By Linda Ringenberg
Linda is an MAF missionary serving in Papua, Indonesia, who had the chance to fly with her husband, Dave, to visit the remote village of Nalca recently.
As we stepped out of the MAF Kodiak onto the green grass of the Nalca airstrip, nurses from the Siloam Clinic took turns presenting each of us with a colorful piece of Batik cloth that they draped around our necks like a scarf. My husband, Dave, had flown our family, one of our national staff, and a videographer from the States who had traveled halfway around the world to capture the story of Dr. Atik.
The cool air invigorated us as we sauntered down the airstrip, marveling at the rugged mountains that encircled the village. We followed a path that led us to the Siloam Clinic where the nurses and Dr. Atik help the villagers each day with their health needs.
Dr. Atik introduced us to some of the individuals waiting at the clinic. One woman came to say thank you to MAF for flying her out of the village in a medical emergency. The clinic nurses had saved her life by stopping the bleeding after her husband cut off her hand in a failed attempt to kill her. Now her arm had healed, and she was so thankful.
Another woman was pregnant with her sixth child. Unfortunately, her first three babies had died during childbirth. Dr. Atik wondered if the woman was too small for a baby to survive a natural birth, so for her fourth pregnancy, she encouraged the woman to fly on MAF to the city where she had a Caesarean birth ending in a healthy baby! The plan for this sixth baby is to do the same.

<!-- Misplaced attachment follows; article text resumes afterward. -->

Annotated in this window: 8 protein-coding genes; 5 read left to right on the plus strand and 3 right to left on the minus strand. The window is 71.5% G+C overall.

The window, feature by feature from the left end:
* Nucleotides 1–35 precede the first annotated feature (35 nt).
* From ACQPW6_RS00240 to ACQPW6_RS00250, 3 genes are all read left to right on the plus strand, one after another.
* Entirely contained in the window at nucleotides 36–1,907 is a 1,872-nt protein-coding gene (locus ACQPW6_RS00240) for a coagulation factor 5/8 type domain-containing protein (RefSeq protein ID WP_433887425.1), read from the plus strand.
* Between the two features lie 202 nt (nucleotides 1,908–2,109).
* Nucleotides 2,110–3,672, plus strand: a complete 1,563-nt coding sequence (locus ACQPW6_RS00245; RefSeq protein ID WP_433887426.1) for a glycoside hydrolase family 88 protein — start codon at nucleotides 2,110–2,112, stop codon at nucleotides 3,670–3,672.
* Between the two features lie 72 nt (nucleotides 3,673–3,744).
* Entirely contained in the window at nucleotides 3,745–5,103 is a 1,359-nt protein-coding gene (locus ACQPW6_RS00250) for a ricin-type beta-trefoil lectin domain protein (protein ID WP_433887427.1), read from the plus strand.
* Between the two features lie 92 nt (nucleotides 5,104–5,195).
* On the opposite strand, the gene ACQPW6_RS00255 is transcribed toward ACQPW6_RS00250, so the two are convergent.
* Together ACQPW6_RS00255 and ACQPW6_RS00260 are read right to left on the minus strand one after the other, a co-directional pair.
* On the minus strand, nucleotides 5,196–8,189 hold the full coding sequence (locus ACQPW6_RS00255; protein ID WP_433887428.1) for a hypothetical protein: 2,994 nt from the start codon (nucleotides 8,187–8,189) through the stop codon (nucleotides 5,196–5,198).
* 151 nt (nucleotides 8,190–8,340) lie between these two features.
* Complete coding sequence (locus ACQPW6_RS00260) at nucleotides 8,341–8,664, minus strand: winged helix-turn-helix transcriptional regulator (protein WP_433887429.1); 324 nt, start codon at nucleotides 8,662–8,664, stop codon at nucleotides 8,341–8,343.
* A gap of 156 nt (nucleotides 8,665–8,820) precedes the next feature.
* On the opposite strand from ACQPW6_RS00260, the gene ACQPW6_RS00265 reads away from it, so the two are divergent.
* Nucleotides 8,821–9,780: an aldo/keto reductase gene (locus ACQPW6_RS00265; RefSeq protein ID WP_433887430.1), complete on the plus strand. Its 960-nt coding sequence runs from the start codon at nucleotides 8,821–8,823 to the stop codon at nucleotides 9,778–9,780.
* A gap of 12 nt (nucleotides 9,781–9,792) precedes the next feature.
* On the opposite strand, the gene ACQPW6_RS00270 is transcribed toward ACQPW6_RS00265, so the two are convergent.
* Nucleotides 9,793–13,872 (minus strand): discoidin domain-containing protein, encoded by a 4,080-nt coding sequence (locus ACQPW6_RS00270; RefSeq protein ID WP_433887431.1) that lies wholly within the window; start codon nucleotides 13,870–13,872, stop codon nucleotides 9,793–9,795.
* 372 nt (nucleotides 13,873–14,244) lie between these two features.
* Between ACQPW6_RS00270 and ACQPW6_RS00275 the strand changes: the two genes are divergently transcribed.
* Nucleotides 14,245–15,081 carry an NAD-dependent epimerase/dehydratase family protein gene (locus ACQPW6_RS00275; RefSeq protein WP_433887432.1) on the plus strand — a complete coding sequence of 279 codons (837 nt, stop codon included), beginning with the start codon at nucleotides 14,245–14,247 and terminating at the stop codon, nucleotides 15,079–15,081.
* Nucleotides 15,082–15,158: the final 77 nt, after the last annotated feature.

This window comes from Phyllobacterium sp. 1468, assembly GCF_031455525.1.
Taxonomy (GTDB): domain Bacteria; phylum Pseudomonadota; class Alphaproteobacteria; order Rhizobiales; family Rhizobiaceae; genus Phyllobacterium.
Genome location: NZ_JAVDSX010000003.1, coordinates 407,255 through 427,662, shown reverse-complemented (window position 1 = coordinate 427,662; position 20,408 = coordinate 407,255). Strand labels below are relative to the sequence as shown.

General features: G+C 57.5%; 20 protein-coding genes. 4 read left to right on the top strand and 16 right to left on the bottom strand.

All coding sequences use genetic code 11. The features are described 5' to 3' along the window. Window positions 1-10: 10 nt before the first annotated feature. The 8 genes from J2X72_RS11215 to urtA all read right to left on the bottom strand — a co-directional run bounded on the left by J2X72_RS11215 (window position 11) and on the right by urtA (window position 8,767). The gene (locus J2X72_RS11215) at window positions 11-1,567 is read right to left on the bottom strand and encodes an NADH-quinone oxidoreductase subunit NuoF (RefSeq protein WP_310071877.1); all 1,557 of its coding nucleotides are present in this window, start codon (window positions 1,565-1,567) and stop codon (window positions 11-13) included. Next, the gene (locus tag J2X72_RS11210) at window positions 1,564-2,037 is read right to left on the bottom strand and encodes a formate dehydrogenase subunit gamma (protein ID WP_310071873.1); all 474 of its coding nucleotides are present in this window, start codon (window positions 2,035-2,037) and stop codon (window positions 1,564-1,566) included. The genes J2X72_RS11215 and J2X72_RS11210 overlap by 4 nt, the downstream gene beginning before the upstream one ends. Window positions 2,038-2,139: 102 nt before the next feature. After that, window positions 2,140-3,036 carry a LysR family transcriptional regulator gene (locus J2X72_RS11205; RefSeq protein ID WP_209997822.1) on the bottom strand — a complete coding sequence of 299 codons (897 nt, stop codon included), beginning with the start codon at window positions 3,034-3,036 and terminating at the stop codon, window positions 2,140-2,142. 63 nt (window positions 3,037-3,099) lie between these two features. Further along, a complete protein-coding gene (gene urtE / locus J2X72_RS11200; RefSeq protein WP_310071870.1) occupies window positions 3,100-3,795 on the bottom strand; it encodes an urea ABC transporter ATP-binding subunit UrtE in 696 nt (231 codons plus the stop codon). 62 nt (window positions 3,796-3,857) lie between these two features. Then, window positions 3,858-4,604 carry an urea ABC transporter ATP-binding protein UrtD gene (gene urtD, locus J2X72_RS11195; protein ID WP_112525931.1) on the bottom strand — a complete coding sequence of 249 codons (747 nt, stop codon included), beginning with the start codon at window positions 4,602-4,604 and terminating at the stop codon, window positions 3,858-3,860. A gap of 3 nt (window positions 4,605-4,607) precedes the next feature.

This clinic is one of seven strategically placed in remote villages by a Christian organization founded by an Indonesian businessman and his family. They fully fund and staff the clinics with graduates from their medical university in Jakarta. The clinic is always placed with a school that is staffed in the same way from their teaching university. MAF has flown in most of the supplies to build these schools and clinics, and regularly transports teachers and nurses in and out on their breaks.
The people’s gratitude for MAF’s services and Dr. Atik and the nurses’ care was clear. I was touched to see, standing in front of me, people who are alive today through the clinic’s intervention and MAF’s assistance.
This fresh example of MAF making a difference in people’s lives reminded me anew that serving here is worth it.
That afternoon I helped translate for the filmed interview with Dr. Atik. I was very moved as she shared her story.
Dr. Atik strongly desired to come to Papua after finishing medical school in Jakarta, but her parents were against the idea. So, to honor them, she didn’t come, but instead worked in a hospital in Jakarta. She ended up experiencing some hard circumstances that left her very broken. It wasn’t until years later that she once again felt the intense longing to come serve the people of Papua, and this time her family didn’t stand in the way.
When she was 40 years old, Dr. Atik landed in Papua without a job or a contact. Eventually she was invited to join the Siloam Clinic staff as a traveling doctor to provide guidance and expertise at the various locations, which she has done for the past seven years.
One day she asked the Lord, “Why didn’t you let me come do this earlier in my life?” And the Lord told her, “Because, my child, you would have come in your own strength. Now you know you can’t do this on your own and you serve in My strength.”
All the nurses were sad to say goodbye to Dr. Atik the next morning as she flew out of Nalca with us so she could attend the grand opening of the seventh Siloam Clinic in a different village. MAF is blessed to partner with her and all the staff of the Siloam Clinics to reach the least, the last, and the lost for Jesus.